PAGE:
The Guardian carries this piece by Lee Rourke, in which Lee criticises the desire for closure in fiction. Here’s an extract:
The well-worn formula beginning/middle/end is the default mode for pretty much all of the commercial and ‘literary’ novels that currently jostle for ascendancy on our bookshelves. We like our entertainment to make immediate sense, or if it doesn’t at first, it should explain all at the end. Repeat ad infinitum. I would argue there is something crucial lacking in this formula: the power of ambiguity. Closure belittles the complexities of meaning: our meaning, our being here. So what does this desire for closure say about us as readers? Why are we so fearful of ambiguity? Why do we desire novels that, to paraphrase Alain Robbe-Grillet, do the ‘reading’ for us?
Life isn’t like the narratives that make up the majority of novels in circulation today, or like the well-rehearsed scenes we enjoy at the theatre, or in the movies. It’s more complicated than that: steeped in confusion, dead ends, blank spaces and broken fragments. It’s baffling at times, annoying and perpetually open-ended. We have no real way of predicting our future. So why do our novels have to tie all this stuff together, into a neatly packaged bundle of ready-made answers? Something doesn’t ring true.
I read a hell of a lot of contemporary fiction, and the majority of these works, good and bad, are riddled with the same conscious/unconscious desire for the narrative to end. I can sense this peculiar event just over halfway into most novels: all those random elements that I ordinarily love suddenly begin to act rather oddly: they stop fizzing, they begin to unify, to all move in the same direction, hurtling towards the same fixed point with great force. This event is the author’s doing, of course, forcing chaos towards order and natural events to act unnaturally. The author fears ambiguity, but more importantly the author fears the reader’s own fears of ambiguity, and this double-edged event makes for a rather predictable read.
It’s no surprise that most novels are ruined by their forced ‘endings’; by our collective desire for them to conclude in an orderly fashion, so that we can get on with our lives after we have closed the book (yes, The Road, I’m looking at you). Marx that told us the novel is a bourgeois construct, its very form reflecting the demands of the bourgeoisie who gave it sovereignty. We hold up our novels like vanity mirrors, hoping to reflect our own dreams, conceits, and liberal aspirations. Duly satisfied with our novels’ conclusions, we put them back down, happy and content. A week later all is forgotten, the previous novel has disappeared from our lives and we’ve moved on to another that’s hopefully a little bit more entertaining.
There’s a lot to be said for Lee’s approach, it’s the journey not the destination, and every reader’s had that hollow feeling at the end of a novel where everything is explained. However, if life is not much like standard narrative fiction, it is not much like Beckett or Joyce either. Life, after all, has a very definite beginning, middle and end. Things that happen in reality don’t conform to conventional story patterns but neither do we live in a state of incidentless and changeless ambiguity.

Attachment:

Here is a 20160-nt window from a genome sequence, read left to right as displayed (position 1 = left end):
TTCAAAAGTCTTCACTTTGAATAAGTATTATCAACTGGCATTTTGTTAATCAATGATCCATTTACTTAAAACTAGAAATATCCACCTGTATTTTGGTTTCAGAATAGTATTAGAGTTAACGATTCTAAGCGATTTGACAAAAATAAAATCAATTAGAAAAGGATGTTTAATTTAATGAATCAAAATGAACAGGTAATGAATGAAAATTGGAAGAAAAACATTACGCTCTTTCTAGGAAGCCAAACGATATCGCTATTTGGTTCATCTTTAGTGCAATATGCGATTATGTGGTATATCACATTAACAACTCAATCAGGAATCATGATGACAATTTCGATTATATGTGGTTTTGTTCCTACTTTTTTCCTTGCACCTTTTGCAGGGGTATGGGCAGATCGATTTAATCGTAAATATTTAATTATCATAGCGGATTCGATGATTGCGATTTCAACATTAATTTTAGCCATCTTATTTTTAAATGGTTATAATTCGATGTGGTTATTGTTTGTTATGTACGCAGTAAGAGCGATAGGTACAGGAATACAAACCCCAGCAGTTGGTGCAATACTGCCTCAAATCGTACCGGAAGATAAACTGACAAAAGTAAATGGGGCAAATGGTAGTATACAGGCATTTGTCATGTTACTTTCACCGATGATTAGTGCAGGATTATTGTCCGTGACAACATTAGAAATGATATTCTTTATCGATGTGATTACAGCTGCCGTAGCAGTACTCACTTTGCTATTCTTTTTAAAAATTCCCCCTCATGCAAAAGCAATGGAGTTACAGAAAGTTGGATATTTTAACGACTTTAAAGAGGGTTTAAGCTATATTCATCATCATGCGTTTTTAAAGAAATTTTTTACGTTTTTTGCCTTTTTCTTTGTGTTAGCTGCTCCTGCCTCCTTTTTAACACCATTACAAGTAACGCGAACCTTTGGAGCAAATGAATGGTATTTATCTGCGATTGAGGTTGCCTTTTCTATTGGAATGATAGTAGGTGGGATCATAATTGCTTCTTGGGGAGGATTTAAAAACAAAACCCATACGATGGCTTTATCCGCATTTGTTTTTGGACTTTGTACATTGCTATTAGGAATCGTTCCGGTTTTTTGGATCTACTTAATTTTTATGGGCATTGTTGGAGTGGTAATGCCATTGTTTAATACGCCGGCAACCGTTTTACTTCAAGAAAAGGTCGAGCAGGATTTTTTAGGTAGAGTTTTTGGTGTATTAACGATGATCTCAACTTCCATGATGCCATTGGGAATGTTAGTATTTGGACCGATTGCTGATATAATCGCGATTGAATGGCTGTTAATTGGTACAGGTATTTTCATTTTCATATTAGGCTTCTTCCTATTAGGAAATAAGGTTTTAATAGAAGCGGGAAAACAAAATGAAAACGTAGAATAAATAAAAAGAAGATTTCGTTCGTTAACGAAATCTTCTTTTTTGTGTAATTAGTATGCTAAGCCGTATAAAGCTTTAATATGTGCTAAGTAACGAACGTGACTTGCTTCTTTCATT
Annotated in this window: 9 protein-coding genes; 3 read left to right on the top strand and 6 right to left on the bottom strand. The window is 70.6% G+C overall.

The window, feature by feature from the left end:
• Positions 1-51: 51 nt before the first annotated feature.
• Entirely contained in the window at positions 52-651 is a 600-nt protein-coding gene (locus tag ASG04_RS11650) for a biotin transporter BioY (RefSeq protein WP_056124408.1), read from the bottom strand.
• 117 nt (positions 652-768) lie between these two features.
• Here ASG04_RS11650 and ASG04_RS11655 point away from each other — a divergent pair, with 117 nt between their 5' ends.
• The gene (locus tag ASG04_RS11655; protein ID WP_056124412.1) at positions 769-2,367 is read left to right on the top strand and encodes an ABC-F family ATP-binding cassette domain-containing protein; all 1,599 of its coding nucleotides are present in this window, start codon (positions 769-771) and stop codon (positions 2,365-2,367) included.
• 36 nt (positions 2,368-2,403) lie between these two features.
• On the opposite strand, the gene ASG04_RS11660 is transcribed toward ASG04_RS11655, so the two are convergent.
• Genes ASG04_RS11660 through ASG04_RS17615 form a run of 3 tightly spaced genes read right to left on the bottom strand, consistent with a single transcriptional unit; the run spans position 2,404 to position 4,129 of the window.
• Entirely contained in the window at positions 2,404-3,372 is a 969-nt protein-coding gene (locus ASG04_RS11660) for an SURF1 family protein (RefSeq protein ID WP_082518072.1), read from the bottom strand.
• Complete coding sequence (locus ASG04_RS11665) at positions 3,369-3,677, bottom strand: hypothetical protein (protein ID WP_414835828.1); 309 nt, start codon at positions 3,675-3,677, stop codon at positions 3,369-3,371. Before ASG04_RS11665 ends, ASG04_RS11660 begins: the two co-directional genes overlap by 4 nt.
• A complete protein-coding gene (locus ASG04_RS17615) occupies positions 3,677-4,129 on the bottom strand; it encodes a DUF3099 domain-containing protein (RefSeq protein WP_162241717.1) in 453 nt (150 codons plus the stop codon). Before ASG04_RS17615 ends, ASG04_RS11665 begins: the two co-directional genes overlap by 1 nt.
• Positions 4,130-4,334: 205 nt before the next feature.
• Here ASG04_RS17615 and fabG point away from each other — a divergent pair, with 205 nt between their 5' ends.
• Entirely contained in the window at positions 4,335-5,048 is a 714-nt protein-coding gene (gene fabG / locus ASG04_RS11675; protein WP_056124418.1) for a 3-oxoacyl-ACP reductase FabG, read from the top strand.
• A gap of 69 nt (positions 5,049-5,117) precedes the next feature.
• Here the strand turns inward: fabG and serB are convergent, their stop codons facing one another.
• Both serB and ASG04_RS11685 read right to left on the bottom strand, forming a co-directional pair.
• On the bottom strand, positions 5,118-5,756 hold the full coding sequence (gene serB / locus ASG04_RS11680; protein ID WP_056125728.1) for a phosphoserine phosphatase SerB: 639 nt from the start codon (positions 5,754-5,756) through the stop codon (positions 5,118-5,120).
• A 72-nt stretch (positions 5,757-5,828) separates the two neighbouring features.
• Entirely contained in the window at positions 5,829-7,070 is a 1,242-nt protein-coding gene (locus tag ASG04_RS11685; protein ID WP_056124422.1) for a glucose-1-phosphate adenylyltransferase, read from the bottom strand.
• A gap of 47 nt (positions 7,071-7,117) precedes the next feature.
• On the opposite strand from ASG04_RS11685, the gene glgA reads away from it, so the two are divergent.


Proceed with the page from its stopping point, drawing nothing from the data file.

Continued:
‘London is full of short stories, long stories, epics, farces, sitcoms, sagas, soaps and squibs, walking around hand in hand,’ says John Self in Money. The reason art cannot accurately portray life is that life has too much narrative, not too little. Think of all the people you know, the people you see every day and make time for: it probably runs into dozens. Most of these people are living out their own stories. A modern literary novelist keeps his cast down to single figures because there simply isn’t room in the standard wordcount to do justice to many more lives.
Consider also the power of coincidence. Time and again, reality delivers flukes and miracles and million-to-one chances that fiction just cannot get away with. The spy novelist Jeremy Duns recently wrote about the Petraeus affair, from the point of view of a fiction editor, and concluded: ‘In my own spy novels, I would never dare to write such a story—my readers wouldn’t stand for it.’
In fictional terms, ‘The Petraeus File’ is not just clichéd, but poorly written. Events that only occur as a result of characters’ ineptitude frustrate readers—especially if, as in Petraeus’ case, they are a senior official. As head of the CIA, he will have been extremely familiar with the concept of men being compromised by sexual attraction. As a ‘reader’ of the story, the revelation that he and Broadwell communicated by draft emails in a joint account they set up has a satisfying irony, in that Al Qaeda has used the same technique, but it is still staggeringly naïve. If this had happened in a novel, readers would have flung the book across the room: ‘Come on! The head of the CIA doesn’t even encrypt his own emails?’
All this is to make the assumption that art should provide a flawless mirror to the world, and I don’t necessarily think that’s true – and from my conversations with Lee, I know that he doesn’t think that either. What we are looking for in fiction is something true that we didn’t know – ‘the truth inside the lie’ – and literary experimentalism and commercial storytelling are just different roads to this truth.
(Image: Ministry of Type)